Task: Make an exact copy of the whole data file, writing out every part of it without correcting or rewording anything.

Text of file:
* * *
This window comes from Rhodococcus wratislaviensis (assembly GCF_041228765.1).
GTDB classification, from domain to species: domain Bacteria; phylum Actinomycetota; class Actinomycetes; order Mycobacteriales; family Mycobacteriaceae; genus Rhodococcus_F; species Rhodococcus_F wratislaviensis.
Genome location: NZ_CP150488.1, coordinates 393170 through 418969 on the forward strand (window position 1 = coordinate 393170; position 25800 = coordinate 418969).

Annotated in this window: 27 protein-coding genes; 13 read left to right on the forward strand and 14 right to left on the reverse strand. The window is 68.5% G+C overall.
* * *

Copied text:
This window comes from Rhodococcus wratislaviensis (assembly GCF_041228765.1).
GTDB classification, from domain to species: domain Bacteria; phylum Actinomycetota; class Actinomycetes; order Mycobacteriales; family Mycobacteriaceae; genus Rhodococcus_F; species Rhodococcus_F wratislaviensis.
Genome location: NZ_CP150488.1, coordinates 393170 through 418969 on the forward strand (window position 1 = coordinate 393170; position 25800 = coordinate 418969).

Annotated in this window: 27 protein-coding genes; 13 read left to right on the forward strand and 14 right to left on the reverse strand. The window is 68.5% G+C overall.